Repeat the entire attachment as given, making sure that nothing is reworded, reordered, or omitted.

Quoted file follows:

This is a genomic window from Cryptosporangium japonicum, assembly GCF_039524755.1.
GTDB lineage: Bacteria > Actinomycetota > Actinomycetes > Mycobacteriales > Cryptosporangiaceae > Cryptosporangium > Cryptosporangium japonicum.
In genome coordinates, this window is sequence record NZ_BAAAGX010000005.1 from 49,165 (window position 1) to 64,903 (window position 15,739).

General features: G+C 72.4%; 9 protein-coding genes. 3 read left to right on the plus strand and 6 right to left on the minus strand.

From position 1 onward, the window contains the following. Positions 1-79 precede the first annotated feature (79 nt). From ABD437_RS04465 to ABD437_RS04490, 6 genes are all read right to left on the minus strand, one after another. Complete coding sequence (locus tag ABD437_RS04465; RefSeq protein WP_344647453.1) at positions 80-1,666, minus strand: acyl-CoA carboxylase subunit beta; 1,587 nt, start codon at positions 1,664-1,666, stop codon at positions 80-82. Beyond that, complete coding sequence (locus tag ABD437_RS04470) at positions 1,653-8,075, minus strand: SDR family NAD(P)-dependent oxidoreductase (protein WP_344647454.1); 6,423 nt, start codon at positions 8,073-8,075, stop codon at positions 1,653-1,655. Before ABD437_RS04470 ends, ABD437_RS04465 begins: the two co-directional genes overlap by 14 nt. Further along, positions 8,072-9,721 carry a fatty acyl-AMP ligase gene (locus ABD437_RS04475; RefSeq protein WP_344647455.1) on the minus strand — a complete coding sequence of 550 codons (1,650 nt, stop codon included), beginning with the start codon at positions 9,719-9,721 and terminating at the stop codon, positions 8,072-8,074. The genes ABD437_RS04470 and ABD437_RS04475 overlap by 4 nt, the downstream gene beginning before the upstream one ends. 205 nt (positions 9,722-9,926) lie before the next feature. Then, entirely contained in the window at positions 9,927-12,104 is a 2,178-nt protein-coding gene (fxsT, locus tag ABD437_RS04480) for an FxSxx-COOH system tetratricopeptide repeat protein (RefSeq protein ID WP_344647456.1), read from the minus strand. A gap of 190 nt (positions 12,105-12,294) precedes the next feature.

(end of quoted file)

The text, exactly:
This is a genomic window from Cryptosporangium japonicum, assembly GCF_039524755.1.
GTDB lineage: Bacteria > Actinomycetota > Actinomycetes > Mycobacteriales > Cryptosporangiaceae > Cryptosporangium > Cryptosporangium japonicum.
In genome coordinates, this window is sequence record NZ_BAAAGX010000005.1 from 49,165 (window position 1) to 64,903 (window position 15,739).

General features: G+C 72.4%; 9 protein-coding genes. 3 read left to right on the plus strand and 6 right to left on the minus strand.

From position 1 onward, the window contains the following. Positions 1-79 precede the first annotated feature (79 nt). From ABD437_RS04465 to ABD437_RS04490, 6 genes are all read right to left on the minus strand, one after another. Complete coding sequence (locus tag ABD437_RS04465; RefSeq protein WP_344647453.1) at positions 80-1,666, minus strand: acyl-CoA carboxylase subunit beta; 1,587 nt, start codon at positions 1,664-1,666, stop codon at positions 80-82. Beyond that, complete coding sequence (locus tag ABD437_RS04470) at positions 1,653-8,075, minus strand: SDR family NAD(P)-dependent oxidoreductase (protein WP_344647454.1); 6,423 nt, start codon at positions 8,073-8,075, stop codon at positions 1,653-1,655. Before ABD437_RS04470 ends, ABD437_RS04465 begins: the two co-directional genes overlap by 14 nt. Further along, positions 8,072-9,721 carry a fatty acyl-AMP ligase gene (locus ABD437_RS04475; RefSeq protein WP_344647455.1) on the minus strand — a complete coding sequence of 550 codons (1,650 nt, stop codon included), beginning with the start codon at positions 9,719-9,721 and terminating at the stop codon, positions 8,072-8,074. The genes ABD437_RS04470 and ABD437_RS04475 overlap by 4 nt, the downstream gene beginning before the upstream one ends. 205 nt (positions 9,722-9,926) lie before the next feature. Then, entirely contained in the window at positions 9,927-12,104 is a 2,178-nt protein-coding gene (fxsT, locus tag ABD437_RS04480) for an FxSxx-COOH system tetratricopeptide repeat protein (RefSeq protein ID WP_344647456.1), read from the minus strand. A gap of 190 nt (positions 12,105-12,294) precedes the next feature.